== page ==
Friday, May 24, 2024
Text Size


Picos de Europa Regional Park

Click to enlargeLeaving the dramatic, bare rocky peaks of the Picos de Europa National Park behind and heading south, you find yourself in the Picos de Europa Regional Park in the province of León, which in turn belongs to the autonomous community of Castilla/León. The geological structure here is more diverse with mountains generally more rounded, moulded by glaciation. The rock is mainly conglomerate and limestone with some granite and sandstone. Vegetation cover, in the forms of heathers, brooms and gorses lends the terrain a greener, generally more colourful aspect.
Since its creation in 1994 the Picos de Europa Regional Park has been, not surprisingly, often confused with the Picos de Europa National Park. Under the jurisdiction of the autonomous commuity of Castilla and León, it covers 120,757 ha. in the province of León including the portion of the Picos de Europa National Park (Oseja de Sajambre and Posada de Valdeón valleys) belonging to León province. Not counting said valleys, the Regional Park covers 101,337 ha. The area forms part of Spain's Natura 2000 network of protected natural spaces, recognised for much of its eco-system being unaltered by man, and is a SPA (Special Protection Area for birds, in Spanish, ZEPA) and SCI (Site of Community Interest, in Spanish, LIC). The status of Regional Park (Parque Regional) aims to preserve the natural value of its ecology, to ensure that any human development within its boundaries is compatible with its conservation and to Click to enlargeencourage traditional activities, namely farming, hunting and tourism. Coal mining is no longer the thriving industry it once was in the region. Agriculture is small-scale and mostly cereals, livestock mostly cattle and horses bred for meat.

The Picos de Europa Regional Park spreads south from the Sajambre and Valdeón valleys of the national park to encompass the Leonese municipalities of Burón, Riaño, Crémenes and Prioro; east to include Boca de Huérgano, which borders the Natural Park of Fuentes Carrionas and Fuente Cobre in the neighbouring province of Palencia; and west to incorporate Maraña, Acebedo, Reyero and Puebla de Lillo. Also within the Picos de Europa Regional Park is the whole of the Regional Hunting Reserve of Riaño (71,538 ha.) and 65% of the Regional Hunting Reserve of Mampodre (30,858 ha. in total).

More or less in the centre of the Picos de Europa Regional Park lies the new town Click to enlargeof Riaño, at an altitude of 1,148m. It's true the setting is magnificent, a large body of water surrounded by mountains and dominated by the pyramid of Pico Yordas. But Riaño has a sad history. After various threats throughout the 20th century, the rivers Esla, Yuso and Retuerto were finally dammed and the valley flooded to create the reservoir in 1987, just seven years before the creation of the regional park. The old town now lies directly under the bridge that crosses the middle of the water. From a population of 1,649 in 1970 to 823 in 1981, the population in 2005 stood at 539. The defiant local population had lost the battle and Click to enlargemany refused to accept their new housing, shops and community infrastructure in the town built for them on the hill, finally moving elsewhere.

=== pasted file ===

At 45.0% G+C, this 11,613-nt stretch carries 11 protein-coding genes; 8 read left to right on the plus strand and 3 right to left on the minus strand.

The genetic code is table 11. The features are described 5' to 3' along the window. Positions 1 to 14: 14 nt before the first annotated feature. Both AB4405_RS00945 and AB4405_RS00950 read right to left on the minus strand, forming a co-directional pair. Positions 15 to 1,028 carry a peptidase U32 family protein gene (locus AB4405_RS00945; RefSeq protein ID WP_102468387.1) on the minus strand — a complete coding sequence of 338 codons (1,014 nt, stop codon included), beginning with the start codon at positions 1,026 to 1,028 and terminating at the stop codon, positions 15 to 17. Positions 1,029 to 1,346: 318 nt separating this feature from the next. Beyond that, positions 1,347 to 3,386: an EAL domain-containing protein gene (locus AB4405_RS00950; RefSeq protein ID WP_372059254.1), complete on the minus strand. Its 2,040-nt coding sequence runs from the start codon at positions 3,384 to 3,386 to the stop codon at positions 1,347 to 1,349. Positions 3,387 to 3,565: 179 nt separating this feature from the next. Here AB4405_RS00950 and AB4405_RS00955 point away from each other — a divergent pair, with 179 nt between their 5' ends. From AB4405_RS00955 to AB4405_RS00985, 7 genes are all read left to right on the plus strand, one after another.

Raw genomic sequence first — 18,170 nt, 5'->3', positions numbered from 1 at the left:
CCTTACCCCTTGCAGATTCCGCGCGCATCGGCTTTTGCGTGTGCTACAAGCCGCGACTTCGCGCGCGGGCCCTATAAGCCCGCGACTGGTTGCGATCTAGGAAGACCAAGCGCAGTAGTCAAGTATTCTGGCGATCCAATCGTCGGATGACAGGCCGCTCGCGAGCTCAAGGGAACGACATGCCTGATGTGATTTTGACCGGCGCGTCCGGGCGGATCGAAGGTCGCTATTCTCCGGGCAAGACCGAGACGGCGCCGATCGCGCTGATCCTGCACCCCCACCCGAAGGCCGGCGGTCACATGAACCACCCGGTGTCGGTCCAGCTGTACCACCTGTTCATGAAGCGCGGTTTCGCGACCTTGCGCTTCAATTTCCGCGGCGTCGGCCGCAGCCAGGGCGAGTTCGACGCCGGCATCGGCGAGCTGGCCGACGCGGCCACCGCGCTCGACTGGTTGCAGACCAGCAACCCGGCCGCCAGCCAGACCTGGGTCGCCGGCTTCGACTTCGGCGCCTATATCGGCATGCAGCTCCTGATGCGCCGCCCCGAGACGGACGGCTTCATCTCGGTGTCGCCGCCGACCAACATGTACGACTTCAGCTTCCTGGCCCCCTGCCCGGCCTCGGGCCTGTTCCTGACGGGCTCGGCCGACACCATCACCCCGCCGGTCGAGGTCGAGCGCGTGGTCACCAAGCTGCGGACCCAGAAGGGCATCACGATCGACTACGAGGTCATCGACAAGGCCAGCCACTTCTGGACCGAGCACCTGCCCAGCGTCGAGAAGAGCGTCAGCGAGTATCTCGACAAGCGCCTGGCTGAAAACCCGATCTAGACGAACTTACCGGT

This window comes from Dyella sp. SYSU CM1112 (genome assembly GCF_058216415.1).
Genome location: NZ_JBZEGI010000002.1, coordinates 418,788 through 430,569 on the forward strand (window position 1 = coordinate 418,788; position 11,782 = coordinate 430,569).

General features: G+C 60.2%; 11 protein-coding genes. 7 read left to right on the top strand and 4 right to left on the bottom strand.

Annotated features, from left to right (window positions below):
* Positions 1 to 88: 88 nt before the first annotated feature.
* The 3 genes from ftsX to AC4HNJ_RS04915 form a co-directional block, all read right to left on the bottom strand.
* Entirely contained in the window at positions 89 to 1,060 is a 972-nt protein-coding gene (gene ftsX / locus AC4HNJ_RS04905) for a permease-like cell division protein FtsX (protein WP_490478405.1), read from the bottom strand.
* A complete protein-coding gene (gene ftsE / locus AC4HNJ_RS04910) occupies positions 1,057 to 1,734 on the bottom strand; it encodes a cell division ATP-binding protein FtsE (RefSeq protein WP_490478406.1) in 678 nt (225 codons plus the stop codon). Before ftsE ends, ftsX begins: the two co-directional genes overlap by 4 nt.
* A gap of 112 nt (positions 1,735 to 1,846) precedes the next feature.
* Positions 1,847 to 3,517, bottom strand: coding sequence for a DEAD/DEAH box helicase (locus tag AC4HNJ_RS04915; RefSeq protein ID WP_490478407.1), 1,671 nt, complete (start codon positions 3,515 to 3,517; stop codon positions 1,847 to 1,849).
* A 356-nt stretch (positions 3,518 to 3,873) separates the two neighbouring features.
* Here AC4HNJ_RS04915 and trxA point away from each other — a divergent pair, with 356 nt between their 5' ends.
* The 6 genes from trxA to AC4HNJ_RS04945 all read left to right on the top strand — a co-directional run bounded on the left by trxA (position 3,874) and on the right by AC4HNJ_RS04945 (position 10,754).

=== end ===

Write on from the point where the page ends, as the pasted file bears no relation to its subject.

Hope for the future now rests with tourism to boost the economy. If this is managed sensibly and sensitively, bearing in mind the area's unique biodiversity, it could surpass the revenue currently gained by hunting.

Many place names in the Picos de Europa Regional Park are testament to the once significant Cantabrian brown bear population. Here's a very interesting article (in Spanish and on pdf) I found by Javier Fernández García on theToponomy of the Picos de Europa Regional Park in relation to the Cantabrian brown bears. Brown bears still roam this land, as do the odd Capercaillie or two. Add to this the amount of possible outdoor, environmentally-friendly activities that can be enjoyed here then they should be in with a chance.

Atlantic habitats meet Mediterranean in this part of the Cantabrian mountain chain. Wooded areas are predominantly European, or Common, beech (Fagus sylvatica) mixed with Downy birch (Betula pubescens), European holly (Ilex aquifolium), Yew (Taxus baccata) and Rowan (Sorbus aucuparia). Oaks are also abundant, especially the Pyrenean (Quercus pyrenaica) and Lusitanian (Q. faginea).

Narcissus asturiensis, Gentianella ciliata and Tulipa sylvestris ssp. australis

As the snows dissipate in early spring the fields on the edges of mountain streams are swathed in the yellow of wild daffodills, two of which are listed on Annexe II of the EU's Habitats Directive; Narcissus pseudonarcissus nobilis and the diminutive Narcissus asturiensis (above left). As the year progresses other rarities appear. Look out for Wild tulips in April/May, Tulipa sylvestris ssp. australis (above right) and the Fringed gentian, Gentianella ciliata (above centre) in summer.

Of particular note among the vegetation in the Picos de Europa Regional Park is the Pinar de Lillo in the west of the territory, a natural Scots pine (Pinus sylvestris) forest, a relict of what was once spread over the Cantabrian mountains. Due to the presence of Capercaillie, visits to the forest are restricted and confined to groups of 15 maximum. Permission must be sought from;

Servicio Territorial de Medio Ambiente de León
(Sección de Espacios Naturales)
c/ Peregrinos, s/n
Tel: 987 29 61 00


The two main interpretation and tourist information centres for the Picos de Europa Regional Park are;

Oficina de Información del Parque Regional (eastern sector)
Ayuntamiento (town hall) de Riaño
Plaza de Cimadevilla, s/n
Tel.: 987 74 06 65
Oficina de Información del Parque Regional (western sector)
Avda. Alonso Sánchez Lombas, s/n
Puebla de Lillo
Tel.: 987 73 10 03


Back to Top